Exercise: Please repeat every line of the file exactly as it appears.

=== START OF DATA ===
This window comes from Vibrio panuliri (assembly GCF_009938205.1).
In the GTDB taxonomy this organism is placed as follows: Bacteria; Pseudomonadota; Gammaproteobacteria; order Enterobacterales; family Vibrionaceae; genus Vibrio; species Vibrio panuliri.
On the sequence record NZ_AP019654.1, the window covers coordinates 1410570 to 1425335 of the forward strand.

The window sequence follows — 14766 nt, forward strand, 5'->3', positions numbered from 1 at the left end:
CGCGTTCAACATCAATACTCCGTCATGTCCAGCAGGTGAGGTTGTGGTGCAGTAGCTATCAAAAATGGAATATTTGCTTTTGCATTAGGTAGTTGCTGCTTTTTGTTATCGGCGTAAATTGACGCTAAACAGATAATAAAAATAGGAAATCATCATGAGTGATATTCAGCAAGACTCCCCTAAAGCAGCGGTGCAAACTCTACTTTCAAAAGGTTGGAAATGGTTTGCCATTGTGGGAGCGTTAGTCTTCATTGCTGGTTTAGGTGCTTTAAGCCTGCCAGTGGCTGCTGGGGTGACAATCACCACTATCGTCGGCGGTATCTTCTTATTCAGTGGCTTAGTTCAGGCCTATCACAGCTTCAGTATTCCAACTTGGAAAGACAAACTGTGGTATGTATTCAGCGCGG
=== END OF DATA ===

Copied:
This window comes from Vibrio panuliri (assembly GCF_009938205.1).
In the GTDB taxonomy this organism is placed as follows: Bacteria; Pseudomonadota; Gammaproteobacteria; order Enterobacterales; family Vibrionaceae; genus Vibrio; species Vibrio panuliri.
On the sequence record NZ_AP019654.1, the window covers coordinates 1410570 to 1425335 of the forward strand.

The window sequence follows — 14766 nt, forward strand, 5'->3', positions numbered from 1 at the left end:
CGCGTTCAACATCAATACTCCGTCATGTCCAGCAGGTGAGGTTGTGGTGCAGTAGCTATCAAAAATGGAATATTTGCTTTTGCATTAGGTAGTTGCTGCTTTTTGTTATCGGCGTAAATTGACGCTAAACAGATAATAAAAATAGGAAATCATCATGAGTGATATTCAGCAAGACTCCCCTAAAGCAGCGGTGCAAACTCTACTTTCAAAAGGTTGGAAATGGTTTGCCATTGTGGGAGCGTTAGTCTTCATTGCTGGTTTAGGTGCTTTAAGCCTGCCAGTGGCTGCTGGGGTGACAATCACCACTATCGTCGGCGGTATCTTCTTATTCAGTGGCTTAGTTCAGGCCTATCACAGCTTCAGTATTCCAACTTGGAAAGACAAACTGTGGTATGTATTCAGCGCGG